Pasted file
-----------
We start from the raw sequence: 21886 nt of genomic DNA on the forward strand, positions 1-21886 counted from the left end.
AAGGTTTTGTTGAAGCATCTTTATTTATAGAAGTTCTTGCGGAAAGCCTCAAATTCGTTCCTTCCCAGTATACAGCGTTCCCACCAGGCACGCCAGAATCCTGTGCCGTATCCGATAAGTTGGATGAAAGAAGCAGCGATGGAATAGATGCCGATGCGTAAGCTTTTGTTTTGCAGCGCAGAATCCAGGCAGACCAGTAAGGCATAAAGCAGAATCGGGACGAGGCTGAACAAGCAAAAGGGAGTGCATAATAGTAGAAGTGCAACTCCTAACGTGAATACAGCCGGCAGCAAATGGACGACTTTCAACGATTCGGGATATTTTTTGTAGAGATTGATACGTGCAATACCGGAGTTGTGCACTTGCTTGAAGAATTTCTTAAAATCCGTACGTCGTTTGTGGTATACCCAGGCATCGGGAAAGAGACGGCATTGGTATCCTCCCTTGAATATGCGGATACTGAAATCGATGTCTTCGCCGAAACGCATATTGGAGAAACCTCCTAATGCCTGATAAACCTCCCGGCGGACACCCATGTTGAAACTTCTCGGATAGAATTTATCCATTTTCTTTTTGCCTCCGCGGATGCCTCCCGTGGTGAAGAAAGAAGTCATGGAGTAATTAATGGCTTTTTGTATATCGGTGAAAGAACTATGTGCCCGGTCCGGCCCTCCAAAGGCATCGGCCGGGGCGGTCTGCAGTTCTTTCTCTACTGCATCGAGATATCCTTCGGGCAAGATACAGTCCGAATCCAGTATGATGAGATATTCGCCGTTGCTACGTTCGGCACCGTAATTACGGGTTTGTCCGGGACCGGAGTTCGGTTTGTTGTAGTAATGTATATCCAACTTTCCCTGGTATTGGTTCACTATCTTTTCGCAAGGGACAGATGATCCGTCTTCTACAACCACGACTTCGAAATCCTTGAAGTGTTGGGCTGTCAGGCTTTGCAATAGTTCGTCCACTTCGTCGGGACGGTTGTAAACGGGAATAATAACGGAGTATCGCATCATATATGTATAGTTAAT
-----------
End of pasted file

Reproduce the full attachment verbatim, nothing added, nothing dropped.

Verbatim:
We start from the raw sequence: 21886 nt of genomic DNA on the forward strand, positions 1-21886 counted from the left end.
AAGGTTTTGTTGAAGCATCTTTATTTATAGAAGTTCTTGCGGAAAGCCTCAAATTCGTTCCTTCCCAGTATACAGCGTTCCCACCAGGCACGCCAGAATCCTGTGCCGTATCCGATAAGTTGGATGAAAGAAGCAGCGATGGAATAGATGCCGATGCGTAAGCTTTTGTTTTGCAGCGCAGAATCCAGGCAGACCAGTAAGGCATAAAGCAGAATCGGGACGAGGCTGAACAAGCAAAAGGGAGTGCATAATAGTAGAAGTGCAACTCCTAACGTGAATACAGCCGGCAGCAAATGGACGACTTTCAACGATTCGGGATATTTTTTGTAGAGATTGATACGTGCAATACCGGAGTTGTGCACTTGCTTGAAGAATTTCTTAAAATCCGTACGTCGTTTGTGGTATACCCAGGCATCGGGAAAGAGACGGCATTGGTATCCTCCCTTGAATATGCGGATACTGAAATCGATGTCTTCGCCGAAACGCATATTGGAGAAACCTCCTAATGCCTGATAAACCTCCCGGCGGACACCCATGTTGAAACTTCTCGGATAGAATTTATCCATTTTCTTTTTGCCTCCGCGGATGCCTCCCGTGGTGAAGAAAGAAGTCATGGAGTAATTAATGGCTTTTTGTATATCGGTGAAAGAACTATGTGCCCGGTCCGGCCCTCCAAAGGCATCGGCCGGGGCGGTCTGCAGTTCTTTCTCTACTGCATCGAGATATCCTTCGGGCAAGATACAGTCCGAATCCAGTATGATGAGATATTCGCCGTTGCTACGTTCGGCACCGTAATTACGGGTTTGTCCGGGACCGGAGTTCGGTTTGTTGTAGTAATGTATATCCAACTTTCCCTGGTATTGGTTCACTATCTTTTCGCAAGGGACAGATGATCCGTCTTCTACAACCACGACTTCGAAATCCTTGAAGTGTTGGGCTGTCAGGCTTTGCAATAGTTCGTCCACTTCGTCGGGACGGTTGTAAACGGGAATAATAACGGAGTATCGCATCATATATGTATAGTTAAT